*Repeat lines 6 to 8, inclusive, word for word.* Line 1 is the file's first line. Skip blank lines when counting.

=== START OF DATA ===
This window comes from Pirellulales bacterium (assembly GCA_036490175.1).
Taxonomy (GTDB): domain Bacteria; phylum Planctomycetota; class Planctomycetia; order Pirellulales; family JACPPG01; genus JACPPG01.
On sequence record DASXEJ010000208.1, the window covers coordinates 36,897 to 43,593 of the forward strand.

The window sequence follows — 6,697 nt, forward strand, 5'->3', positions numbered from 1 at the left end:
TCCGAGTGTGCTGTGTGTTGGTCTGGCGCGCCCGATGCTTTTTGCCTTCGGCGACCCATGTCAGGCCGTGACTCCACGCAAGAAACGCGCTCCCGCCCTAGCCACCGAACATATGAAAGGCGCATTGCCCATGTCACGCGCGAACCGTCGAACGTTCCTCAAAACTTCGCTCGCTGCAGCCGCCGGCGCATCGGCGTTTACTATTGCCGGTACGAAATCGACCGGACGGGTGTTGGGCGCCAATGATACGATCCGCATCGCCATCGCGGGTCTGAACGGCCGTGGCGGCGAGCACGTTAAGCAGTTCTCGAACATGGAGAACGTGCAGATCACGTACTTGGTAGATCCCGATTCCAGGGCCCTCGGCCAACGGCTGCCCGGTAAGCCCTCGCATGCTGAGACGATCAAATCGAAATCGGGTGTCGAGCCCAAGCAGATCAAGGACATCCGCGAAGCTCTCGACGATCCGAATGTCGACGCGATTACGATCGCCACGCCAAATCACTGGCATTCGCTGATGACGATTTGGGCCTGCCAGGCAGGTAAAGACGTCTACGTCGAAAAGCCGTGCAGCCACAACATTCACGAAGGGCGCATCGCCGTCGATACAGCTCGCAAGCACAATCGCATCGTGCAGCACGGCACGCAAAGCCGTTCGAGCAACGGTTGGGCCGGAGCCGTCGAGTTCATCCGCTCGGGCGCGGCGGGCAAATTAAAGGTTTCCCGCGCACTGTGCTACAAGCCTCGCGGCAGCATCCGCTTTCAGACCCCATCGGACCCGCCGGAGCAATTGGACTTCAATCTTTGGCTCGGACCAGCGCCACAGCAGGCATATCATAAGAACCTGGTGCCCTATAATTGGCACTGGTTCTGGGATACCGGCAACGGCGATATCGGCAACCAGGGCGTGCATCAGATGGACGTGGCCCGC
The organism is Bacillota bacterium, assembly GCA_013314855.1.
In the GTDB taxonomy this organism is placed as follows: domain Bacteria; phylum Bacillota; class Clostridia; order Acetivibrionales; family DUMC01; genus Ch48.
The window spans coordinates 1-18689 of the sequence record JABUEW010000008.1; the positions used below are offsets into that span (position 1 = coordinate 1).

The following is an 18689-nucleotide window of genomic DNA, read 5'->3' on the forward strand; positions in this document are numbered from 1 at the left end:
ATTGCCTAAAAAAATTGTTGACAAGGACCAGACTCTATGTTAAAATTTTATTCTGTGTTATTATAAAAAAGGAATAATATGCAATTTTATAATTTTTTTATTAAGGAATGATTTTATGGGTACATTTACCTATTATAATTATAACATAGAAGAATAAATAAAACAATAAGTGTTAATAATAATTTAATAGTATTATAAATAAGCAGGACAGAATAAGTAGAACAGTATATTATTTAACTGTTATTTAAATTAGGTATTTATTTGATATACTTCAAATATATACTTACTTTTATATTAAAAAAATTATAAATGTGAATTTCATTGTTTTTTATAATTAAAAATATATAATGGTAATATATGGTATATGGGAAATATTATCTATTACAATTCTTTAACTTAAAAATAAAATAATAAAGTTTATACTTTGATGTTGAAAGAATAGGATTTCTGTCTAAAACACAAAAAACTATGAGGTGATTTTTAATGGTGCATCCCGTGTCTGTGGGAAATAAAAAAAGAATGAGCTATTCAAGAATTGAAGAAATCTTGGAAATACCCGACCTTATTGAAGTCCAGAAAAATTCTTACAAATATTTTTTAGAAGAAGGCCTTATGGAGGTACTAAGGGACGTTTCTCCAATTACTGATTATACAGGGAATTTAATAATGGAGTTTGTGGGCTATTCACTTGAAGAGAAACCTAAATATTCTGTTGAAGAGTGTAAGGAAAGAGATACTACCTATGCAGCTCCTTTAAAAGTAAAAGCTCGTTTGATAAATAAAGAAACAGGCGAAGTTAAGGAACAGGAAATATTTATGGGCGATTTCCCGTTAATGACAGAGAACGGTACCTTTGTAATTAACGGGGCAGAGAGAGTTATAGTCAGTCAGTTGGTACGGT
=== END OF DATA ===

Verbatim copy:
The organism is Bacillota bacterium, assembly GCA_013314855.1.
In the GTDB taxonomy this organism is placed as follows: domain Bacteria; phylum Bacillota; class Clostridia; order Acetivibrionales; family DUMC01; genus Ch48.
The window spans coordinates 1-18689 of the sequence record JABUEW010000008.1; the positions used below are offsets into that span (position 1 = coordinate 1).